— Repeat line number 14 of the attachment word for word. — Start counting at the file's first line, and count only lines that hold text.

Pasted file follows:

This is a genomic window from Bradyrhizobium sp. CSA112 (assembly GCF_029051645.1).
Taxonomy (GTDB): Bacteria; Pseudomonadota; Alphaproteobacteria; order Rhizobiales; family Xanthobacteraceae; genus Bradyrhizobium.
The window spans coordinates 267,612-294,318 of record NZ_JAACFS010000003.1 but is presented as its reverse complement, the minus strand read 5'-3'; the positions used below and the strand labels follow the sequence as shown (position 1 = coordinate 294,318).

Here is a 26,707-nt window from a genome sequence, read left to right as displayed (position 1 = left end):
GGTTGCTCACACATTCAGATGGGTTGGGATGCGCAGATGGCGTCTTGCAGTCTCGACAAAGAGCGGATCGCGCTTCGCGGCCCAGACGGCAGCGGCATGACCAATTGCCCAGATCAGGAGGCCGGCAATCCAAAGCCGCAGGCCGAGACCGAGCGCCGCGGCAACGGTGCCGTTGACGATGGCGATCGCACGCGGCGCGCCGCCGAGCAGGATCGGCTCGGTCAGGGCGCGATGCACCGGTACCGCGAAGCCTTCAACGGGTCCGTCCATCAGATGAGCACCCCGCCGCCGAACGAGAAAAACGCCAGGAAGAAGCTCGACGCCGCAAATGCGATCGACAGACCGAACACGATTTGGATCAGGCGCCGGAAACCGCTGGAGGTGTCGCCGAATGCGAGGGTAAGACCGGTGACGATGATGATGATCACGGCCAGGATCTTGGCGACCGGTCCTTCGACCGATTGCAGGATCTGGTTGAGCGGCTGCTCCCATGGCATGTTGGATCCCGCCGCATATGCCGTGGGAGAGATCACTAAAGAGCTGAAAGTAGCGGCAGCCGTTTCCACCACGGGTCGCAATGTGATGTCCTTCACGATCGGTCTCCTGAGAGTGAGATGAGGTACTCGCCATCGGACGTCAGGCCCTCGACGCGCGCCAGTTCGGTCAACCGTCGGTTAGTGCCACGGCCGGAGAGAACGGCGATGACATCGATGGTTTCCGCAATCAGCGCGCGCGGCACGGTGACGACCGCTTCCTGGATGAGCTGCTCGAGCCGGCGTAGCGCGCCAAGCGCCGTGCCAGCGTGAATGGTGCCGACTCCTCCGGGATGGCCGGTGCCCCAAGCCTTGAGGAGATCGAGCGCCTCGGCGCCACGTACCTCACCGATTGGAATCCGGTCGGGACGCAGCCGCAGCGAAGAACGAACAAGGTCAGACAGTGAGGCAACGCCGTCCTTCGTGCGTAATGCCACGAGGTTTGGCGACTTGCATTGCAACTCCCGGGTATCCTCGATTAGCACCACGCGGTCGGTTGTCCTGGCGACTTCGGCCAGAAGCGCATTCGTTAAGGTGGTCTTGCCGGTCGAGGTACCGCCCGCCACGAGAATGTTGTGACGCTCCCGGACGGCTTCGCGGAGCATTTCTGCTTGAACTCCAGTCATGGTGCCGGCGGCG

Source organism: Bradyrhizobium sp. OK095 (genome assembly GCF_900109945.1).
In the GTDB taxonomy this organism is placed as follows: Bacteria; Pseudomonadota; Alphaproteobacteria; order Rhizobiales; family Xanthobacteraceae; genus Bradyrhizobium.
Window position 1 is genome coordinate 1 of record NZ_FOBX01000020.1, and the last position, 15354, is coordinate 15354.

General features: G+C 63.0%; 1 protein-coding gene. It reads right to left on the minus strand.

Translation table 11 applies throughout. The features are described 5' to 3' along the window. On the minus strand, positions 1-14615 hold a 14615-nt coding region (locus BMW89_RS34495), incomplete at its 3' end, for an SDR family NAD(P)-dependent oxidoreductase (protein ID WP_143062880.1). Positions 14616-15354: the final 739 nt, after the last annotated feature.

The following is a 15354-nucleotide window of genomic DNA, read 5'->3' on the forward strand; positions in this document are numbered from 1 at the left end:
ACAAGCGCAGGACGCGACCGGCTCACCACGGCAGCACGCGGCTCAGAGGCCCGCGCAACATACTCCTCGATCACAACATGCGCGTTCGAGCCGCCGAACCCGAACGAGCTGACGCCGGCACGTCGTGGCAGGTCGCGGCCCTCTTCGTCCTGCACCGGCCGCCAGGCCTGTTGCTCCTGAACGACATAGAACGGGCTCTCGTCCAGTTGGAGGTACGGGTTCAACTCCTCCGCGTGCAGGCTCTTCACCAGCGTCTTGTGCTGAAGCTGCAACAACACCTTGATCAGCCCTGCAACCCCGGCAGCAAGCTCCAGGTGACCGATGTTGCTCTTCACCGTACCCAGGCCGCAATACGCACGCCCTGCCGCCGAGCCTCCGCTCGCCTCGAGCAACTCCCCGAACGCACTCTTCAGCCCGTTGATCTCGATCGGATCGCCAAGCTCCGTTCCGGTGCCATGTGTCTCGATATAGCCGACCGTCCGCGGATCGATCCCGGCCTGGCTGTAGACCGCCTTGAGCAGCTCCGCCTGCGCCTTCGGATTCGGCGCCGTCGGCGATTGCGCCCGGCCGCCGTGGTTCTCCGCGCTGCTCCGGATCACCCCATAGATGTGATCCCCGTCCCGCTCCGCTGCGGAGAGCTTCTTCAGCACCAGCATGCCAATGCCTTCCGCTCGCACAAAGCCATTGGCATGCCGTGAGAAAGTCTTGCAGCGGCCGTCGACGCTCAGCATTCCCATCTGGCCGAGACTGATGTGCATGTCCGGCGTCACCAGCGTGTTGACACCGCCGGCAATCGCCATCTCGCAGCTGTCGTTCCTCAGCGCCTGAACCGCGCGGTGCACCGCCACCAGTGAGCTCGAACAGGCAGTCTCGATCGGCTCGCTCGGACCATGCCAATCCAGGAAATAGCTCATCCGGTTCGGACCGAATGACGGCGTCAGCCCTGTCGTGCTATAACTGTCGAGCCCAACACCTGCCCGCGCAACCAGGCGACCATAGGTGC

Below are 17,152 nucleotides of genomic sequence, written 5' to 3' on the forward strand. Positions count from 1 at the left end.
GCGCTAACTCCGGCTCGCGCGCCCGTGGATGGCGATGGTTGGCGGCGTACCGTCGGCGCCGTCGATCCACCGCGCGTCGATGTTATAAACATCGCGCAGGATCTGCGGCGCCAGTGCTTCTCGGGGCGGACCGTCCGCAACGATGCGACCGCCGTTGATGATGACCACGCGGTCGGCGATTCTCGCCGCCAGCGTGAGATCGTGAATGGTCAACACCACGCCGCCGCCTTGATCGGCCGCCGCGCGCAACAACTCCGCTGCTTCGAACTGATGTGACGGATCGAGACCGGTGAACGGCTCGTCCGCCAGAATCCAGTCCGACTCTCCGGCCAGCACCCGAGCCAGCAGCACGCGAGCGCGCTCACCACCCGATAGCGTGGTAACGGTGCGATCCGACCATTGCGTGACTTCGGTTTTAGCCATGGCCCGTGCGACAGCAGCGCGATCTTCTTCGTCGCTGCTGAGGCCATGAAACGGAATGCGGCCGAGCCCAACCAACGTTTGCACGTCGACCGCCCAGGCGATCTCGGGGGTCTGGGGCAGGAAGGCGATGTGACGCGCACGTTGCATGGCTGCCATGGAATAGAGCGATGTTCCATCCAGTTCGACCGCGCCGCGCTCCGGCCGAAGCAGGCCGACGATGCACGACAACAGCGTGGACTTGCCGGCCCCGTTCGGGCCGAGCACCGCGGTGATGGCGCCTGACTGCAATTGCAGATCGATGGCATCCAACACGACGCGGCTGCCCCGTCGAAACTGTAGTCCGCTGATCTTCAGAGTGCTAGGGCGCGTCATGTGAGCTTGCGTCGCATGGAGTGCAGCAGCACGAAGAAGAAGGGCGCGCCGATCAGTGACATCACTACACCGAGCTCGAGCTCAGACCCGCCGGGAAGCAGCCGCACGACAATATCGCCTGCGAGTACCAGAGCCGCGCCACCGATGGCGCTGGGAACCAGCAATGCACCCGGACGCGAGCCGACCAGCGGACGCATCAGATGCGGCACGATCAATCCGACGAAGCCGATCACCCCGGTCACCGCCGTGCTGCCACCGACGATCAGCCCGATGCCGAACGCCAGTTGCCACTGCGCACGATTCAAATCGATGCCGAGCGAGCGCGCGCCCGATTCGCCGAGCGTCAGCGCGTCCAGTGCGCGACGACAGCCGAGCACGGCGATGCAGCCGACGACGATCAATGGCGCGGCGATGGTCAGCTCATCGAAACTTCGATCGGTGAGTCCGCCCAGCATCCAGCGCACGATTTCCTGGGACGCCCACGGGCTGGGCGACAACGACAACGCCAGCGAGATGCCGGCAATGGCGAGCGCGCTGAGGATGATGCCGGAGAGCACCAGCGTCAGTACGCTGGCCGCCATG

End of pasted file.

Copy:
GCGCTAACTCCGGCTCGCGCGCCCGTGGATGGCGATGGTTGGCGGCGTACCGTCGGCGCCGTCGATCCACCGCGCGTCGATGTTATAAACATCGCGCAGGATCTGCGGCGCCAGTGCTTCTCGGGGCGGACCGTCCGCAACGATGCGACCGCCGTTGATGATGACCACGCGGTCGGCGATTCTCGCCGCCAGCGTGAGATCGTGAATGGTCAACACCACGCCGCCGCCTTGATCGGCCGCCGCGCGCAACAACTCCGCTGCTTCGAACTGATGTGACGGATCGAGACCGGTGAACGGCTCGTCCGCCAGAATCCAGTCCGACTCTCCGGCCAGCACCCGAGCCAGCAGCACGCGAGCGCGCTCACCACCCGATAGCGTGGTAACGGTGCGATCCGACCATTGCGTGACTTCGGTTTTAGCCATGGCCCGTGCGACAGCAGCGCGATCTTCTTCGTCGCTGCTGAGGCCATGAAACGGAATGCGGCCGAGCCCAACCAACGTTTGCACGTCGACCGCCCAGGCGATCTCGGGGGTCTGGGGCAGGAAGGCGATGTGACGCGCACGTTGCATGGCTGCCATGGAATAGAGCGATGTTCCATCCAGTTCGACCGCGCCGCGCTCCGGCCGAAGCAGGCCGACGATGCACGACAACAGCGTGGACTTGCCGGCCCCGTTCGGGCCGAGCACCGCGGTGATGGCGCCTGACTGCAATTGCAGATCGATGGCATCCAACACGACGCGGCTGCCCCGTCGAAACTGTAGTCCGCTGATCTTCAGAGTGCTAGGGCGCGTCATGTGAGCTTGCGTCGCATGGAGTGCAGCAGCACGAAGAAGAAGGGCGCGCCGATCAGTGACATCACTACACCGAGCTCGAGCTCAGACCCGCCGGGAAGCAGCCGCACGACAATATCGCCTGCGAGTACCAGAGCCGCGCCACCGATGGCGCTGGGAACCAGCAATGCACCCGGACGCGAGCCGACCAGCGGACGCATCAGATGCGGCACGATCAATCCGACGAAGCCGATCACCCCGGTCACCGCCGTGCTGCCACCGACGATCAGCCCGATGCCGAACGCCAGTTGCCACTGCGCACGATTCAAATCGATGCCGAGCGAGCGCGCGCCCGATTCGCCGAGCGTCAGCGCGTCCAGTGCGCGACGACAGCCGAGCACGGCGATGCAGCCGACGACGATCAATGGCGCGGCGATGGTCAGCTCATCGAAACTTCGATCGGTGAGTCCGCCCAGCATCCAGCGCACGATTTCCTGGGACGCCCACGGGCTGGGCGACAACGACAACGCCAGCGAGATGCCGGCAATGGCGAGCGCGCTGAGGATGATGCCGGAGAGCACCAGCGTCAGTACGCTGGCCGCCATG